On February 12, 2001, an international research consortium and a competing
private company that raced last year to finish the summary mapping of the
human genome announced their first analyses of the vast bodies of data they
discovered (see our previous Special Focus).
An article in Scientific
American published the same day, Reading the Book of Life, offers
perspective: "[The genome mapping effort] was...one of the greatest
scientific undertakings of all time. But these drafts revealed only the
beginning of the story--the scrolls containing the instructions for life.
Now both teams have started reading--gene after gene--the actual scriptures
within the scrolls."
On a public radio talkshow today, Dr. Skip Garner, who served on the Human
Genome Project (the international consortium) said of the analysis, "We're
finding out just how complex we are." Some like Garner, claim unmistakable
proof of the theory of macro-evolution while others claim further support
for the Intelligent Design theory.
As more findings and potentialities unfold, the primary question for
bioethicists seems to be, "How measured should our advances be and how will
we determine their use?" Reverend Kevin T. Fitzgerald, assistant professor
at the Loyola University Medical Center, worries, "Some of the proposed
uses of human genetic engineering that are defended solely by
philosophical, legal or political arguments run counter to our common-sense
view of right and wrong."
Do scientific advances carry a de facto imprimatur? (Should we, since "we
can"?) Are we on a slippery slope regarding the use of human lives for
enhancing or even saving other humans? (This, of course, raises that
persistent question of when life begins.) What will result from the change
to an orientation toward "quality of life"? On the other hand, shouldn't
medicine aggressively engage promising therapies given the breakthroughs we
have already seen? Is science pushing ahead without reflection? How far
have we come in the field of cloning and how urgent are these questions
now? We touch on these vital issues and more in our Special Focus.
—Leadership University Editor/Webmaster, Byron Barlowe
Begetting and Cloning
The author, a Protestant theologian, considers the question of human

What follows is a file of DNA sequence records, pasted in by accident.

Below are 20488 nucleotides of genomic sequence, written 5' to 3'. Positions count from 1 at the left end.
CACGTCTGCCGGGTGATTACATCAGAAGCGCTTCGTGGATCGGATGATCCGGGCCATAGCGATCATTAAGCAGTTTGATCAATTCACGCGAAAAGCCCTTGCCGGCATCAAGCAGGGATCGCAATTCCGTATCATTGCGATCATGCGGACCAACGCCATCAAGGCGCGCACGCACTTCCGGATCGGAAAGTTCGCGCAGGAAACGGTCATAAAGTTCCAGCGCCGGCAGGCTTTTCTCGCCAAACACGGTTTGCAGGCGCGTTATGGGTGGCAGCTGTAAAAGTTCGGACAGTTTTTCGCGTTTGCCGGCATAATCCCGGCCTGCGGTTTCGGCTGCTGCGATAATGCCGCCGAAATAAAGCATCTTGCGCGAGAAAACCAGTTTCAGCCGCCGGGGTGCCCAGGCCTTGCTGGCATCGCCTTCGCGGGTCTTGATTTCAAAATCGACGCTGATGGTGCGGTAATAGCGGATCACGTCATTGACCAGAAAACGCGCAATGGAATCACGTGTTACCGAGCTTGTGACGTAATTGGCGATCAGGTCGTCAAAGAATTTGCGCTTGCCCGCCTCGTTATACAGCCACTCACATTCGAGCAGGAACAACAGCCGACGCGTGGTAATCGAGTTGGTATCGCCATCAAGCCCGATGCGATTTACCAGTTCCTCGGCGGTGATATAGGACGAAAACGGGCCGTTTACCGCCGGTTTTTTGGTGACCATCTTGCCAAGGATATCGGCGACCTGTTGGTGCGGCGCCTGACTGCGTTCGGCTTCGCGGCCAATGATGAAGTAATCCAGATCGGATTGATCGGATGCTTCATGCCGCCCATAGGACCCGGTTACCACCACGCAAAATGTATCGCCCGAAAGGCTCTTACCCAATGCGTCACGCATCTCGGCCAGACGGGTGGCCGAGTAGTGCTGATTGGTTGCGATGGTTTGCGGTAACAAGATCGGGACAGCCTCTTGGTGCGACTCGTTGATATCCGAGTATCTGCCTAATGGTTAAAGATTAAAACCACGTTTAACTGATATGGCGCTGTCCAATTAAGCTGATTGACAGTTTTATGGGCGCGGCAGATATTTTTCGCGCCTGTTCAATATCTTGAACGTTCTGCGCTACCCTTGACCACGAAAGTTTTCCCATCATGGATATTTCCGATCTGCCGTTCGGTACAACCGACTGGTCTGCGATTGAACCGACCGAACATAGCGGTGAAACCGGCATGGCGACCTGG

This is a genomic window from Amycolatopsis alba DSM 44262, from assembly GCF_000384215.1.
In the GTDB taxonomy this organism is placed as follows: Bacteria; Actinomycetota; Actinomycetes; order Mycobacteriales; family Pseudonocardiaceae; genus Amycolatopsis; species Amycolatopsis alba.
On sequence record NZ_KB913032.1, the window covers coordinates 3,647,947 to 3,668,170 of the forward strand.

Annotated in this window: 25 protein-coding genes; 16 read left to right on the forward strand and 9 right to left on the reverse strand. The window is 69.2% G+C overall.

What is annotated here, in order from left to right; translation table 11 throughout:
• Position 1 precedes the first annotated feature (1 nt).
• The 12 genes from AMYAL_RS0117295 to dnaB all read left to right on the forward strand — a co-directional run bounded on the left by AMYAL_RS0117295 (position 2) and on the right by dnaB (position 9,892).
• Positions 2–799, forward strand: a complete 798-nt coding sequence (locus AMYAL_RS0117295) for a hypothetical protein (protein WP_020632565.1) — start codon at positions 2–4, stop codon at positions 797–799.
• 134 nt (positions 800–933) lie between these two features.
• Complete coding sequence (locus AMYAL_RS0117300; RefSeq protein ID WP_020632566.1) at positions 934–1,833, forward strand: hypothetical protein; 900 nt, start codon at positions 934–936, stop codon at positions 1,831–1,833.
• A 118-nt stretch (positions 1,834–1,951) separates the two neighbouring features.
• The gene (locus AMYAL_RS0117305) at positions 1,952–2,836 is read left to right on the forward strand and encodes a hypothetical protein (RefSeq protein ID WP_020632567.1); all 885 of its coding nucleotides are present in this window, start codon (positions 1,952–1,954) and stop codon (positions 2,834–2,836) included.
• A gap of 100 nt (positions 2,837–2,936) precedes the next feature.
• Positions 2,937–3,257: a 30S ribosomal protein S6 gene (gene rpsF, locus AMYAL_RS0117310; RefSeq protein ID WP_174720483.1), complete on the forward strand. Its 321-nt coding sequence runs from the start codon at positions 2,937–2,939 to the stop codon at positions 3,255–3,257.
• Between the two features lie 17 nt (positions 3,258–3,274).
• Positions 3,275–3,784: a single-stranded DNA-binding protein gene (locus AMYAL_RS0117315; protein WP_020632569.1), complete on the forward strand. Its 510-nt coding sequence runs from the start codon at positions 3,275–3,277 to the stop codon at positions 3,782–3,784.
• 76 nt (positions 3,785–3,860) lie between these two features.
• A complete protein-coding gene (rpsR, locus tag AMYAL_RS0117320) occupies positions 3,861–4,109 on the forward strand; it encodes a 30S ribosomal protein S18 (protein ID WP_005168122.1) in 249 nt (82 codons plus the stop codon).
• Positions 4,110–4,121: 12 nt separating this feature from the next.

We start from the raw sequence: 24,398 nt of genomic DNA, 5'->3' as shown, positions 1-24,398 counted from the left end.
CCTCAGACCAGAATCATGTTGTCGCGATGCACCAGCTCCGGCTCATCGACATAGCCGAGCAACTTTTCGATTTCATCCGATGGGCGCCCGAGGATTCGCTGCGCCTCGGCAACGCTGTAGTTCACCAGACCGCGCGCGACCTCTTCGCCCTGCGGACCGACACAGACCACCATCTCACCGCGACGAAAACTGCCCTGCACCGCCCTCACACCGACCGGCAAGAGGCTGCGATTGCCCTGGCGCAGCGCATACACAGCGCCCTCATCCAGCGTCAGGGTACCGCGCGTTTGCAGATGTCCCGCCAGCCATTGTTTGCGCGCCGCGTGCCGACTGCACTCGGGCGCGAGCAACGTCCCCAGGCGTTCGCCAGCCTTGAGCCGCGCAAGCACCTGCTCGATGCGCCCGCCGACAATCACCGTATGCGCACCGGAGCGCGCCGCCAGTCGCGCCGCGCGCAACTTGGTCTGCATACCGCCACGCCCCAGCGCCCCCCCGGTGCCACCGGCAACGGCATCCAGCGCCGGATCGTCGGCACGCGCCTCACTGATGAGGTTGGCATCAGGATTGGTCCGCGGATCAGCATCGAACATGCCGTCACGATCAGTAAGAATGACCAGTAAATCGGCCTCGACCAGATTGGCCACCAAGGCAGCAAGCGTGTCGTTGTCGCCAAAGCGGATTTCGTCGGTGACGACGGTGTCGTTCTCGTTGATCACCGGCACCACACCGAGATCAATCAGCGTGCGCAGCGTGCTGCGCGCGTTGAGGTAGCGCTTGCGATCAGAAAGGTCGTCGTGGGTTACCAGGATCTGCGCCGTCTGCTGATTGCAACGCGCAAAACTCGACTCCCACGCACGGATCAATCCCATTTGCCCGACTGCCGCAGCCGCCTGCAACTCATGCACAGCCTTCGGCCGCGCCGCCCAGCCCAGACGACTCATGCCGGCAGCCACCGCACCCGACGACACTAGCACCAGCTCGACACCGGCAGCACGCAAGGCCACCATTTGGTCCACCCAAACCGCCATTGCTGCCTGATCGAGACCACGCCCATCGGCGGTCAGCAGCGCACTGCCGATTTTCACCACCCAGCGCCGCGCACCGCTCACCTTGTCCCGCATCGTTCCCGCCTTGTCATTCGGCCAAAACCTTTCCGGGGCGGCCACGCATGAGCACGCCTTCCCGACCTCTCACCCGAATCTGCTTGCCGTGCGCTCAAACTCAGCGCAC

cloning. He seeks to understand and explain the issue in a distinctly
Christian context. This task involves looking back to the biblical account
of God's plan for family life.
C. Ben Mitchell
Government-approved human cloning may begin any day now. Already we've seen
the cloning of sheep, monkeys, cows, and pigs--a veritable barnyard of
clones. Ole McDonald, the mythical farmer, is next.
To Clone Or Not To Clone
Is cloning inherently evil or merely a tool? Are there circumstances in
which cloning a human might be good?
Affirming Ourselves to Death
"..'Affirm[ing]' every person in whatever state he...may be, we find it
difficult to state and adhere to any standard of conduct. To articulate
such an ideal might seem too much like condemning those who do not meet
it." A fitting example: human cloning.
Can Humans Be Cloned Like Sheep?
Dr. Ray Bohlin
A scientist trained in cloning techniques looks at the cloning of Dolly the
sheep, examining the value of cloning in general and humans in particular.
Includes 8 concerns about human cloning from a Christian perspective.
Two Boats, a Helicopter & Stem Cells
Russell E. Saltzman
Saltzman writes about his own experience with diabetes and his reaction to
those who would harvest fetal tissue in order to advance research into
cures for his disease.
Michael Kinsley Out on a Limb: Stem-Cell Rationale Recalls Ideas of
Syndicated columnist Michael Kinsley tries to use an out-dated evolutionary
theory to support embryonic stem-cell research, and is roundly trounced in
this article by Nancy Pearcey, which was published in Human Events.
Genetic Testing for Diseases: A Judeo-Christian Perspective
Recent advances in technology (the polymerase chain reaction, in
particular) make it possible to characterize the genotype of single cells,
or rare mutant cells in a population of normal cells..... A variety of
ethical problems arise from knowledge gained by the power of this
technology. Issues such as the right to privacy and ethical questions about
the personhood of the unborn come into play. We will look at some of the
ethical issues that arise from this technology and will examine how
different worldviews shape our approach to those issues. In particular, I
will contrast the Naturalist worldview with the Christian worldview . We
will then look at some of the logical consequences for adopting either
The Sanctity of Human Life: Harvesting Human Fetal Parts
Dr. Ray Bohlin
Once a sanctity of human life standard is abandoned for a quality of life
ethic, a slippery ethical slope leads to horrors undreamed of even 20 years
ago. Legalized abortion has led to the sale of fetal tissue and eventually
to legalized euthanasia.
Go here to see our past Special Focus features.